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Date: Tue, 27 Dec 2016 09:01:49 -0800
From: Tim <tim-security@...tinelchicken.org>
To: fulldisclosure@...lists.org
Subject: Re: [FD] [RT-SA-2016-001] Padding Oracle in Apache
	mod_session_crypto


>  > res = apr_crypto_passphrase(&key, &ivSize, passphrase,
>  > strlen(passphrase), (unsigned char *) (&salt), sizeof(apr_uuid_t),
>  > *cipher, APR_MODE_CBC, 1, 4096, f, r->pool);
> 
> CBC. Again.
> 
> The earliest mention of CFB which I know is dated 1989.
> The earliest mention of CTR which I know is dated 1990-ies.
> 
> But there still are people who use CBC...
> 
> Please, PLEASE, PPLEEEEAASSSE don't use it. Instead, use either
> Blowfish in CFB mode or at least Rijndael (AES) in CTR (or GCM)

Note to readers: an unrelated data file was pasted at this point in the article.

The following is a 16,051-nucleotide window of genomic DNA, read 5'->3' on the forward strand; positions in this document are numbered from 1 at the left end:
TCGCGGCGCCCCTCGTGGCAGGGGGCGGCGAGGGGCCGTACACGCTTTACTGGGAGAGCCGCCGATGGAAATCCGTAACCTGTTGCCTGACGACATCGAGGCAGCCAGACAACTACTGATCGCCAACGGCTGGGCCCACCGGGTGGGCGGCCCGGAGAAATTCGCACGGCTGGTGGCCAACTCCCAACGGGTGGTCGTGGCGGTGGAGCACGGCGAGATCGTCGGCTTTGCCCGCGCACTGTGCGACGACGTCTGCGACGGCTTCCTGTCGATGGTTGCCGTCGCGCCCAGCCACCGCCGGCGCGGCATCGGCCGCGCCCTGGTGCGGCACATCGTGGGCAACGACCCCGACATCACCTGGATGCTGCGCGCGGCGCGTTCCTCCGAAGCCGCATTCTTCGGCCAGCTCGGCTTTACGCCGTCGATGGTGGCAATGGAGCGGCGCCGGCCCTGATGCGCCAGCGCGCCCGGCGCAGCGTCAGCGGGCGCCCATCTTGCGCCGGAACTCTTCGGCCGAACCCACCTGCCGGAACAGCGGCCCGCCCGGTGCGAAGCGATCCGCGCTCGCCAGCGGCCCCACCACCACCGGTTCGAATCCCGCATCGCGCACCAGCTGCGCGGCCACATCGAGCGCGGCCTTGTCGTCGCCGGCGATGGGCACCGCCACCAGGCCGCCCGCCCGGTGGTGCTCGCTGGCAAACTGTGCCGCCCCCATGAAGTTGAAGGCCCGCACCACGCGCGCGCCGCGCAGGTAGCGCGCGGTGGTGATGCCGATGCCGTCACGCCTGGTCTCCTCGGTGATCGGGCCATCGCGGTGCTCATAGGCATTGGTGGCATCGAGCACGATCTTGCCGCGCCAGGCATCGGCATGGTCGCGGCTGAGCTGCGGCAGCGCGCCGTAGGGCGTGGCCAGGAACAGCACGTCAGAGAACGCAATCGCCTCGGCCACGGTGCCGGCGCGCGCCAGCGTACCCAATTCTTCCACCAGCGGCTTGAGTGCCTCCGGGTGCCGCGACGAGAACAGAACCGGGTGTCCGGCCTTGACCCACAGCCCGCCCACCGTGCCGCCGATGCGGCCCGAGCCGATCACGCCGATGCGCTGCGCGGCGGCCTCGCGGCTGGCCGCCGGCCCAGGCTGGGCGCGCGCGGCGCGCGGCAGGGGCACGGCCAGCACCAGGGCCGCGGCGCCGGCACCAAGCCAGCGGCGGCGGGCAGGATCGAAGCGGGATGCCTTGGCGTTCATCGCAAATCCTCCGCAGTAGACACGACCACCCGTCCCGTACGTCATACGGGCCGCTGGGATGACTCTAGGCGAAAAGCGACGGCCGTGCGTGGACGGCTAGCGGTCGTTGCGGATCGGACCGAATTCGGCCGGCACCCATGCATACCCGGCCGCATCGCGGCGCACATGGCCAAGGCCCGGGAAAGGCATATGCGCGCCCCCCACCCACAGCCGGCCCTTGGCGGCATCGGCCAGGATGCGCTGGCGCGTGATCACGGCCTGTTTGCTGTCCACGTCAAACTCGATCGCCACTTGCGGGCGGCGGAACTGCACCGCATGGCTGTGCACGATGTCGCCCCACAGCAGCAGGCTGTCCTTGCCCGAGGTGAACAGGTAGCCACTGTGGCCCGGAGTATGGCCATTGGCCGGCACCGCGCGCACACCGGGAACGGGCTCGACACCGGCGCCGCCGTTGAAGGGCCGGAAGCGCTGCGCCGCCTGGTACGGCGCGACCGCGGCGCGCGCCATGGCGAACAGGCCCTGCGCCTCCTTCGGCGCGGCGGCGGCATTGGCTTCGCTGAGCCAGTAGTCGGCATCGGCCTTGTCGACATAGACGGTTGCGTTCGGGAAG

> mode - both are available, for example, in the OpenSSL library.

All traditional modes that lack integrity protection are vulnerable to
chosen-ciphertext attacks in these kinds of scenarios.  CFB isn't
immune and CTR is catastrophically weak.  All traditional modes need a
MAC or similar integrity protection.  In light of that, there's
nothing particularly wrong with using CBC, if it is implemented well.
At least, using it is not *more* wrong than using OFB, CFB, or CTR
without integrity protection.

GCM is fine if the implementation is sound and the IVs never repeat,
but there are pitfalls.  We should instead be pointing developers in
the direction of using something off-the-shelf, such as libsodium.
Much less room for error.

tim

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